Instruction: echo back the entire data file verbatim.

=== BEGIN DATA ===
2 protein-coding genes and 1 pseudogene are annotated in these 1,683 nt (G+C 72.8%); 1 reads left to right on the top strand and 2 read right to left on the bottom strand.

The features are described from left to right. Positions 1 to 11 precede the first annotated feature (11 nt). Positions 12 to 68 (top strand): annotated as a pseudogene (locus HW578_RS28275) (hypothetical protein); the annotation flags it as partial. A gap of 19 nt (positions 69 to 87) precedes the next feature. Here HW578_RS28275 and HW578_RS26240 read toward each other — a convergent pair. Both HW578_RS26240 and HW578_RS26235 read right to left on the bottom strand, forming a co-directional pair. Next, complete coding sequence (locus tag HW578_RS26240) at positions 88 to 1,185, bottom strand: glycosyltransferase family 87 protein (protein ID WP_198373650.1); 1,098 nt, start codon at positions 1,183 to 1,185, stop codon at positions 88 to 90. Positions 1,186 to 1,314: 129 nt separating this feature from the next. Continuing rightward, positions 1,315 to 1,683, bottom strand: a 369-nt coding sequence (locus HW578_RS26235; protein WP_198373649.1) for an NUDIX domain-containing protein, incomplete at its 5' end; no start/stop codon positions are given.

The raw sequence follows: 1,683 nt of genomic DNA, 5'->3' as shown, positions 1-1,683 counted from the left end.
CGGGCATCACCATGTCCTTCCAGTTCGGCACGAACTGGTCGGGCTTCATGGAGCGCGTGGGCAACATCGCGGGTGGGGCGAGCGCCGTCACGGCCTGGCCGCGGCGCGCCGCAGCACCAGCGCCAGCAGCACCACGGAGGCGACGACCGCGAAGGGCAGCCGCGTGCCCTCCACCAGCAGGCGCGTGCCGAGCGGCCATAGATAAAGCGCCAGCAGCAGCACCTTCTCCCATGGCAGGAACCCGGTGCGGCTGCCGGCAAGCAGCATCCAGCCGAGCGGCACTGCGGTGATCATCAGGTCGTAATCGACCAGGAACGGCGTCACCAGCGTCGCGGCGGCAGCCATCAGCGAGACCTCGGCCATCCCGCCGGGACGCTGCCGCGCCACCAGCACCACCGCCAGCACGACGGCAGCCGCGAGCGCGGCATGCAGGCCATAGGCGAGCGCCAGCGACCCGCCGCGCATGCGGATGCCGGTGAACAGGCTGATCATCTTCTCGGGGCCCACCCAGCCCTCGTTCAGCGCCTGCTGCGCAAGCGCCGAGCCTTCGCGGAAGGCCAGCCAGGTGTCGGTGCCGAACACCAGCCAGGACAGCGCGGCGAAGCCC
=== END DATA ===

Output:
2 protein-coding genes and 1 pseudogene are annotated in these 1,683 nt (G+C 72.8%); 1 reads left to right on the top strand and 2 read right to left on the bottom strand.

The features are described from left to right. Positions 1 to 11 precede the first annotated feature (11 nt). Positions 12 to 68 (top strand): annotated as a pseudogene (locus HW578_RS28275) (hypothetical protein); the annotation flags it as partial. A gap of 19 nt (positions 69 to 87) precedes the next feature. Here HW578_RS28275 and HW578_RS26240 read toward each other — a convergent pair. Both HW578_RS26240 and HW578_RS26235 read right to left on the bottom strand, forming a co-directional pair. Next, complete coding sequence (locus tag HW578_RS26240) at positions 88 to 1,185, bottom strand: glycosyltransferase family 87 protein (protein ID WP_198373650.1); 1,098 nt, start codon at positions 1,183 to 1,185, stop codon at positions 88 to 90. Positions 1,186 to 1,314: 129 nt separating this feature from the next. Continuing rightward, positions 1,315 to 1,683, bottom strand: a 369-nt coding sequence (locus HW578_RS26235; protein WP_198373649.1) for an NUDIX domain-containing protein, incomplete at its 5' end; no start/stop codon positions are given.

The raw sequence follows: 1,683 nt of genomic DNA, 5'->3' as shown, positions 1-1,683 counted from the left end.
CGGGCATCACCATGTCCTTCCAGTTCGGCACGAACTGGTCGGGCTTCATGGAGCGCGTGGGCAACATCGCGGGTGGGGCGAGCGCCGTCACGGCCTGGCCGCGGCGCGCCGCAGCACCAGCGCCAGCAGCACCACGGAGGCGACGACCGCGAAGGGCAGCCGCGTGCCCTCCACCAGCAGGCGCGTGCCGAGCGGCCATAGATAAAGCGCCAGCAGCAGCACCTTCTCCCATGGCAGGAACCCGGTGCGGCTGCCGGCAAGCAGCATCCAGCCGAGCGGCACTGCGGTGATCATCAGGTCGTAATCGACCAGGAACGGCGTCACCAGCGTCGCGGCGGCAGCCATCAGCGAGACCTCGGCCATCCCGCCGGGACGCTGCCGCGCCACCAGCACCACCGCCAGCACGACGGCAGCCGCGAGCGCGGCATGCAGGCCATAGGCGAGCGCCAGCGACCCGCCGCGCATGCGGATGCCGGTGAACAGGCTGATCATCTTCTCGGGGCCCACCCAGCCCTCGTTCAGCGCCTGCTGCGCAAGCGCCGAGCCTTCGCGGAAGGCCAGCCAGGTGTCGGTGCCGAACACCAGCCAGGACAGCGCGGCGAAGCCC